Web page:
In this talk I am going to tell you about the influence of starting learning a new language in the teaching process. German is a language that I did not like so much and had no clue about its structures and vocabulary; although I have a sister who has been living in Germany for more than six years. I decided to learn it after my second time in the country. However, the it has offered me an interesting perspective and I’ve been able to apply some new techniques to my teaching.
Over the past year we at Cambridge English have been working with a range of organisations to understand how to redeploy our resources and expertise to better reach and serve refugee and internally-displaced populations. Our rapid journey has lead us to understand the value for larger organisations in finding and leveraging a wide and varied ecosystem of local specialists to ensure that needs are properly understood and that the response is focused, useful, appropriate and empowering.
When it comes to language learning, there’s a small elite who do it so well, so effectively, so fast, they put our efforts to shame. I’m talking about polyglots, that strange species who might speak five, ten, even twenty languages, and to a decent level. What are their secrets? And why aren’t we learning their tricks? Come and meet one, my guest Lýdia Machová (eight languages so far), find out about their methods, and let’s talk about what they can teach us teachers. It’s a whole other world.
This workshop, with mentor and teacher as the learner, will explore my 1 year journey of mentoring, teaching & the bridges I’ve built and crossed. What tools & skills from mentoring teachers can be transferred to the ELT classroom? Two areas that I have been developing will be examined : effective questioning and encouraging learner reflection. Thoughts from my learners will be shared, as well as my own reflections on my learning.
How does an English language learner become an English language teacher? Is there a change in the teaching-learning cycle? How does a teacher’s researched methodology play out from a learner’s perspective? A teacher and his student (both as an ELL and ELT) will discuss all of these questions and more… before demonstrating exactly why a teacher and their student must never stop learning.
Children are currently suffering the ricochet of our hectic schedules and our adult worries. They are wound up in a constant turmoil of activities, of information and inappropriate influences that compress their childhood and stifle their emotional maturity. Through personal experience and practical suggestions, this workshop will discuss how small gestures of empathy and connection can change the way students learn and thrive.
Even tech-savvy teenagers need help and support to to become responsible digital citizens. This talk will look at how we can help young learners be best prepared for our digital, screen-obsessed world. We will look at digital citizenship, online safety and also consider when it’s maybe time to switch off our devices and take a digital detox. We will look at the typical digital diet of teens today and some free, online materials that can help you bring these tricky topics into the classroom.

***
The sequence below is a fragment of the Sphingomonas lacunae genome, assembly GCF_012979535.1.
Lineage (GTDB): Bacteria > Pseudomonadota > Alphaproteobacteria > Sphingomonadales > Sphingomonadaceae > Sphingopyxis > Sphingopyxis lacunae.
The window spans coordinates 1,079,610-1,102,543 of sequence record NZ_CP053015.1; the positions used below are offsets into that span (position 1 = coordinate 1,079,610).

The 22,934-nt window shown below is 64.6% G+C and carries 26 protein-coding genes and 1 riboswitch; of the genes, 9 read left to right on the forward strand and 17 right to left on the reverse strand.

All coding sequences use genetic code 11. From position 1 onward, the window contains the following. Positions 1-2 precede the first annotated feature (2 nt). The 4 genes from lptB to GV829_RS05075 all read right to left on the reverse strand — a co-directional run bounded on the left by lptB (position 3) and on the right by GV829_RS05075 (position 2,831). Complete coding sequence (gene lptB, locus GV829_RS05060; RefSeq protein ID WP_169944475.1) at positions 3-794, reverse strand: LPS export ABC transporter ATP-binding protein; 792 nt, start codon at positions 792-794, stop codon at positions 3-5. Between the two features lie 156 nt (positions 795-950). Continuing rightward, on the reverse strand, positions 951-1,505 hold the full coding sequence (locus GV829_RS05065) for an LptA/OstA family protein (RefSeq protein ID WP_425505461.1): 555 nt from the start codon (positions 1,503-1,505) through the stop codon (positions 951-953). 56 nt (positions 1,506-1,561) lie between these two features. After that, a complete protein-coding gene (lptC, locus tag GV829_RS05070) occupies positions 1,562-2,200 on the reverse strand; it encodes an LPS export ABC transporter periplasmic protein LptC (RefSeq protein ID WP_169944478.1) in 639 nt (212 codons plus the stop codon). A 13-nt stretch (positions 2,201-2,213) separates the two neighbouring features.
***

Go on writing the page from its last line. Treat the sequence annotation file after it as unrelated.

Teachers all around the world are trying to find new technologies for teaching the millennial generation. One of them is gamification. If computer games are so appealing and fun to play, why don’t we bring a game-design approach to our English class? In my talk I’ll explain what computer games can teach us and I’ll give a few simple examples how you can gamify your coursebook using a game-design approach.
Incorporating parental objectives into YL programmes means we are better able to develop and deliver programmes that meet the needs of our YL language learners and their parents more effectively. As a freelance, I am responsible for the creation of the curriculum for my YL students. For my action research project I used a questionnaire which enabled me to develop a curriculum that had the needs of my learners at its core, thus reflecting the theme for iELT “Power to the Learner.”
Imagine learners become “Object” or “Verb” and you have a chat with them in those roles. “Hi Mr. Auxiliary?” You invite others and they spontaneously interact at that moment. Moreno’s Theory of Roles in Psychodrama describes process of role playing as “cognition, perception, behaviour and action”. Learners become acquainted with English personally in a student-centred, active and enjoyable classroom atmosphere. Would you like to be a Subject? Come and take your part. – Fun? – No doubt!
Due to the intercultural nature of EFL/ESL classrooms, respectful communication presents a unique challenge. The purpose of this presentation is to share findings from my research which examined how English language learners (ELLs) conceptualize respect and believe it is communicated in the classroom. Those attending the presentation will leave with a greater awareness of how ELLs understand respect and an enhanced ability to identify classroom communication which ELLs may deem disrespectful.
Covert syllabus, or hidden curriculum, is a term used by J.Hadfield to describe the values, behaviors, beliefs, and perspectives that are subtly expressed in classroom activities in course books. The aim of this talk is to identify what lies behind some common classroom activities and how teachers can adapt these activities in order to lead learners to critically question what is ‘normal’ inside and outside the classroom.
This talk reviews Krashen’s ‘affective filter hypothesis’ embedded in a great understanding of the ‘teacher talk’ concept. By analyzing this two topics together, the author believes that second language teachers can find better ways to enable students’ learning.
Teachers can empower learners by giving more importance to student feedback. In this talk I’ll discuss making, analysing and discussing · video recordings of the class in action · student diaries · student to student talk on social media · feedback questionnaires